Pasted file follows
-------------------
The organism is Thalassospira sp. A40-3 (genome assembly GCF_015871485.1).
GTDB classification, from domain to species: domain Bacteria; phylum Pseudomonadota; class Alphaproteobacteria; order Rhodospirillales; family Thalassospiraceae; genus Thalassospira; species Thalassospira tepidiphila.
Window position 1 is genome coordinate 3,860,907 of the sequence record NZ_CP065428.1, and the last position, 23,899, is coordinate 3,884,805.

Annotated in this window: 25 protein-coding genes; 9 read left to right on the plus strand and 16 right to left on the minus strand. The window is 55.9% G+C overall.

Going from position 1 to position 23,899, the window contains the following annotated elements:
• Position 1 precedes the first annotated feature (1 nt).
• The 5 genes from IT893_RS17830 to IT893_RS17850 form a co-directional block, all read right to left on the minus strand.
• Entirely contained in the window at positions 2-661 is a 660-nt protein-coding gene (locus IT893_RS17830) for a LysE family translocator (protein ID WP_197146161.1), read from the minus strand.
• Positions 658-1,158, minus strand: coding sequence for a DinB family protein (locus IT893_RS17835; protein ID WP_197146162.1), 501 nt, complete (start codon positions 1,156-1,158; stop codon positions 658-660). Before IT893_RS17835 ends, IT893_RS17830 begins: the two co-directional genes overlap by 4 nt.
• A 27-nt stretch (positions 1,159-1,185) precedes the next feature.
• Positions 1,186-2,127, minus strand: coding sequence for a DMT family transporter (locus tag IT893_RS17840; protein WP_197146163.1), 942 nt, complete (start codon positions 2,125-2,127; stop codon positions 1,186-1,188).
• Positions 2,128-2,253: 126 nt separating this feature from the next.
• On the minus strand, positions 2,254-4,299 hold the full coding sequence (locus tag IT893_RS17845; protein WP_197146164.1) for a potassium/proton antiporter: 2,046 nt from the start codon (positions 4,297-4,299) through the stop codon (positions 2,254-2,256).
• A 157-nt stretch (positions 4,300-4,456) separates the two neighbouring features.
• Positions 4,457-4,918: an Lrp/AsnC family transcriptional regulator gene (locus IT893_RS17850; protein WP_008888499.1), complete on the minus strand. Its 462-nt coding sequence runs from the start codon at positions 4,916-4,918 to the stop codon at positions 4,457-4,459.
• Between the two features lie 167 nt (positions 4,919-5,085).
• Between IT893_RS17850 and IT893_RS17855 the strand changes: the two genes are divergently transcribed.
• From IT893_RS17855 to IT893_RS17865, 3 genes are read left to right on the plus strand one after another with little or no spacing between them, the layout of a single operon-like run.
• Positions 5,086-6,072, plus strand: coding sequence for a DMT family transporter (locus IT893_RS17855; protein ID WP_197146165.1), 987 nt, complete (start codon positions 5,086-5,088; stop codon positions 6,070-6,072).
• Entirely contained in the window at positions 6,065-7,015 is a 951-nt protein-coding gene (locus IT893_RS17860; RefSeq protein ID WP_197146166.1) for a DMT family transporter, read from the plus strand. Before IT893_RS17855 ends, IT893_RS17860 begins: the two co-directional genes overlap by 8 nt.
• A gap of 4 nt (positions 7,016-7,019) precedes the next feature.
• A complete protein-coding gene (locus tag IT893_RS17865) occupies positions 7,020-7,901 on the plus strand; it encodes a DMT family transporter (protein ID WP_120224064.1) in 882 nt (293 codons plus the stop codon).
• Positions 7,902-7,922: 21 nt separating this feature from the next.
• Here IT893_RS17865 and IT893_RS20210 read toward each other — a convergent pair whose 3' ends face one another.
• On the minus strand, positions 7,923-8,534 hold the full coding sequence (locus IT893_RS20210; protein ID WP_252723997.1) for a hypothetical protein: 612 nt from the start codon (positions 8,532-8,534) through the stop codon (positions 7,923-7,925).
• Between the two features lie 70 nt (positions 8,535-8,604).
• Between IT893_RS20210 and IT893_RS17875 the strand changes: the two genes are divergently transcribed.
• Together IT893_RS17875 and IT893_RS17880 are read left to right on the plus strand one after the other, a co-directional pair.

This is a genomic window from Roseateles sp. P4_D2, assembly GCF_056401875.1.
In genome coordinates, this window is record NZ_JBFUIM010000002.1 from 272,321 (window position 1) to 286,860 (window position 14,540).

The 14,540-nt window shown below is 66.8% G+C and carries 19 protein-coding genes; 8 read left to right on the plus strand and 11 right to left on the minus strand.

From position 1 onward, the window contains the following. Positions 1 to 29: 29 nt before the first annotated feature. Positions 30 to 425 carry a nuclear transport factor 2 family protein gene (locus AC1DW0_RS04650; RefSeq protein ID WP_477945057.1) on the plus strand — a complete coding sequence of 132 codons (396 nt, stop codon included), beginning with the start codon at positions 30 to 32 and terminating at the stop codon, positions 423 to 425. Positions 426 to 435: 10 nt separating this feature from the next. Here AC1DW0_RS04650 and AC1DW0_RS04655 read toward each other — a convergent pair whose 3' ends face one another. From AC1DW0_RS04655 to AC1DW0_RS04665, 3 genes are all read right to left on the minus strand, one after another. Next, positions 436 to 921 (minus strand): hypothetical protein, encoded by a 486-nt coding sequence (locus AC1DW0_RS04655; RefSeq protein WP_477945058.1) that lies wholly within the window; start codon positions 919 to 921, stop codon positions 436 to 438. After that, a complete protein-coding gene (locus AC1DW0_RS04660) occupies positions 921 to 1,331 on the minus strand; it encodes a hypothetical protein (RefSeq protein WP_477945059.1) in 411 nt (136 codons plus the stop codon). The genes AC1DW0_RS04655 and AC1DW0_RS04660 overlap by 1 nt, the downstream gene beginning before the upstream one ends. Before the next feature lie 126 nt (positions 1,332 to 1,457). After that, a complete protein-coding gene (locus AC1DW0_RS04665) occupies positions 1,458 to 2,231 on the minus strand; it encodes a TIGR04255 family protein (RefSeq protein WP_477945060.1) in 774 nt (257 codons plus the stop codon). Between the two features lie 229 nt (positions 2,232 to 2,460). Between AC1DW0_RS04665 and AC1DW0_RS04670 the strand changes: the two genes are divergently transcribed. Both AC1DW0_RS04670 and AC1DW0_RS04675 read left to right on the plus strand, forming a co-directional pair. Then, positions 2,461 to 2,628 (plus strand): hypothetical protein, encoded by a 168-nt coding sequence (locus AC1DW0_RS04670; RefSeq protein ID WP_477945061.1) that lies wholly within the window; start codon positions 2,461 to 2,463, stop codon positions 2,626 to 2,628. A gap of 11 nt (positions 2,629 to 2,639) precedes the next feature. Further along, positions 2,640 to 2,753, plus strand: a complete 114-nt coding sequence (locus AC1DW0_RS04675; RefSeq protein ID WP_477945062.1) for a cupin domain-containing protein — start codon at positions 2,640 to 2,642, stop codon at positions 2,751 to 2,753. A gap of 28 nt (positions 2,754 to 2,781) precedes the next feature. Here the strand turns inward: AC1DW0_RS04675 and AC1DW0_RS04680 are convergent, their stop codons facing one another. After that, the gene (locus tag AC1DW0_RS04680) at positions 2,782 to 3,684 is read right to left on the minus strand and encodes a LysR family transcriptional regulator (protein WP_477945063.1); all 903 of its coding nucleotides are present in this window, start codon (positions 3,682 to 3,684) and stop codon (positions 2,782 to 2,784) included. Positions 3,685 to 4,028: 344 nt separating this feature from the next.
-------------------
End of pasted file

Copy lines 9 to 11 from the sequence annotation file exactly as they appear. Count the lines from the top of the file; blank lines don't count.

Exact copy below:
• Positions 658-1,158, minus strand: coding sequence for a DinB family protein (locus IT893_RS17835; protein ID WP_197146162.1), 501 nt, complete (start codon positions 1,156-1,158; stop codon positions 658-660). Before IT893_RS17835 ends, IT893_RS17830 begins: the two co-directional genes overlap by 4 nt.
• A 27-nt stretch (positions 1,159-1,185) precedes the next feature.
• Positions 1,186-2,127, minus strand: coding sequence for a DMT family transporter (locus tag IT893_RS17840; protein WP_197146163.1), 942 nt, complete (start codon positions 2,125-2,127; stop codon positions 1,186-1,188).